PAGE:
A reminiscence by hippie/surfer drug dealers about getting alternately high then busted in the Seventies unearths the plight of a pair of American drug runners, captured by Khmer Rouge troops and tortured in the notorious Tuol Sleng (Hill of the Poison Trees) Prison.

Newsweek published an excerpt from Thai Stick detailing the story of  two American pot smugglers, Mike Deeds and Chris Delance, in their sailboat off the coast of Thailand and Cambodia who were captured by a Khmer Rouge patrol boat, taken prisoner, tortured, and ultimately killed just 2 days before the Vietnamese army discovered S-21 Prison, also known as Tuol Sleng Prison.

Read Inside Pol Pot’s School for Torture at Newsweek.com.

Author Peter Maguire discovered photographs of these two American citizens from the S-21 Prison during research for his book, Facing Death in Cambodia, published in 2005.  Their stories connected directly with the surfer smuggler history unearthed in this current book, Thai Stick.  The Khmer Rouge was among the greatest of dangers the smugglers risked in transporting marijuana from Thailand, as the story of these two Americans can attest.

Thai Stick Authors Peter Maguire and Mike Ritter provide the tumultuous historical background that sealed the fate of Mike Deeds and Chris Delance, suspected by the Khmer Rouge of being American spies.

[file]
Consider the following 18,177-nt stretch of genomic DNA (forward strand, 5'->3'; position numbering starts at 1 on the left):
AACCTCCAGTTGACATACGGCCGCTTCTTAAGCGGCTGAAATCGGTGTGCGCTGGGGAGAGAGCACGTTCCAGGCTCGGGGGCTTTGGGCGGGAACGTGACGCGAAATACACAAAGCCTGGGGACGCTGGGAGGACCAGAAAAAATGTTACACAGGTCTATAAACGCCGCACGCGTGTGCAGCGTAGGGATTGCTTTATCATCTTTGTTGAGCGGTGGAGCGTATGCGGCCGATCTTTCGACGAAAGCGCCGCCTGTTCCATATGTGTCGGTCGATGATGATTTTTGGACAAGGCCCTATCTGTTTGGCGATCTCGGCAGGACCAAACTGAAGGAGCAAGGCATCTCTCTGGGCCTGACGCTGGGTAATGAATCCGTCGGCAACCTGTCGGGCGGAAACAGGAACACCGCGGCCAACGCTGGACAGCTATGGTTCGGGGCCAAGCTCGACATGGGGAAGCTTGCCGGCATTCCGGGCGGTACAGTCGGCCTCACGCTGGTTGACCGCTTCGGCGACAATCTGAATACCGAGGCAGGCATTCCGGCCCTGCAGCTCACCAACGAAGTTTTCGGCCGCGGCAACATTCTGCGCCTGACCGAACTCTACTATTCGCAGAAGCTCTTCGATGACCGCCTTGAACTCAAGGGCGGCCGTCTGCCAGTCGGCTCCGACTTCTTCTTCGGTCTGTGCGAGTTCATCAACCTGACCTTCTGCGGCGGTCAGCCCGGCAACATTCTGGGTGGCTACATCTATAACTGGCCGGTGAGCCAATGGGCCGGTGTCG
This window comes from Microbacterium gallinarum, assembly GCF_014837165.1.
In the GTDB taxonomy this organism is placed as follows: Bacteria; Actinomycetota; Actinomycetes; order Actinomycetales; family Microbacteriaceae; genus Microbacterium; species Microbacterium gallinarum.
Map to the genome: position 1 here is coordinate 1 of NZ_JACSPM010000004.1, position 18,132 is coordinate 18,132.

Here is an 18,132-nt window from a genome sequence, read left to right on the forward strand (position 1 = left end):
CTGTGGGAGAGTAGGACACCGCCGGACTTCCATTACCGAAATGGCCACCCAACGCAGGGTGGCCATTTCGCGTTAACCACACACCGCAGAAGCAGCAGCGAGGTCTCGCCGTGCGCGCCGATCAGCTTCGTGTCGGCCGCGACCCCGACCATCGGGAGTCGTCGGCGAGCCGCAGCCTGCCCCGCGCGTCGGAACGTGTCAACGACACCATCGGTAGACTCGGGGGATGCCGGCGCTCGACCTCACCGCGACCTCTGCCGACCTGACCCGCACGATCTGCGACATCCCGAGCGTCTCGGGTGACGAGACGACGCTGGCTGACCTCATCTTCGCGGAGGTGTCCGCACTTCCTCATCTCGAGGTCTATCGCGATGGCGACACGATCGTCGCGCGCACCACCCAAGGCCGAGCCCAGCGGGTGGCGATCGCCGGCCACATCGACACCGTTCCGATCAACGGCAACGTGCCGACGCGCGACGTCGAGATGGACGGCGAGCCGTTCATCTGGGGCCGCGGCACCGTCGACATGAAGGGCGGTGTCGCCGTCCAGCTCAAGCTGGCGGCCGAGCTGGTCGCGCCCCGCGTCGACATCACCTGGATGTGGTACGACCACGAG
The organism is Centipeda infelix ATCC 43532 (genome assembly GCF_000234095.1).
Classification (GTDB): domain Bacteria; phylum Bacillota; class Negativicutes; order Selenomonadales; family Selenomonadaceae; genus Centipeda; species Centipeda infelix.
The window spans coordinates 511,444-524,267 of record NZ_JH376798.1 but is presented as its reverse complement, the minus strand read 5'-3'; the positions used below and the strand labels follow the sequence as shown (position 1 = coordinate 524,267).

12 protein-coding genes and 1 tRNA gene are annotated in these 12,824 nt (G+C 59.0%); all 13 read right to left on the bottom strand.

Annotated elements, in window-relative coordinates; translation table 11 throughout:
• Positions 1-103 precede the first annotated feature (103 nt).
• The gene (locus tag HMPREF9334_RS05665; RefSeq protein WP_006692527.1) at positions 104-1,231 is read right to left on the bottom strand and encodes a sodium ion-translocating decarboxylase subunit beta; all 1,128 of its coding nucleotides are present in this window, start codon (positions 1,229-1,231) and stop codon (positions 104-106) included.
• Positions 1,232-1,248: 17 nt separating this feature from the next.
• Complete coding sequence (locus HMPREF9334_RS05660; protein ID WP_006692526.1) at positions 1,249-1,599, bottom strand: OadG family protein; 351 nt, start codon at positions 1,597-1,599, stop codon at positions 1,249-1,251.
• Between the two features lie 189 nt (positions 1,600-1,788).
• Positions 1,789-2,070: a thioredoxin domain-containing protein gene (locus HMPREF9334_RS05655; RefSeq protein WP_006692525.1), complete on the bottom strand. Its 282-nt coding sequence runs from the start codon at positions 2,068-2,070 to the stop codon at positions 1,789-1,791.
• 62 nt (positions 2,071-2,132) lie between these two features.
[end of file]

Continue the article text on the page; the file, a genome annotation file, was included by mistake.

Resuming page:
After the Khmer Rouge captured the American merchant ship U.S.S. Mayaguez in 1975, U.S. Marines landed on the remote Cambodian island of Koh Tang and were met by heavy resistance from the battle-hardened Khmer Rouge 3rd Division.

The Cambodian soldiers defending the island shot down three U.S. helicopters, and the fighting raged for three days. In the end, 15 Americans and 13 Khmer Rouge soldiers died.

After the Mayaguez incident, the Cambodians were on the lookout for American intelligence agents and thought Deeds and Delance “might be spies who were ordered to take photographs for military actions because Americans were preparing for another navy fight. We understood that they were supported by other ships or something else, that the boat could travel on its own.”

Read the full excerpt of this story on Newsweek.com and buy the book, Thai Stick, from Amazon (Kindle & Hardcover).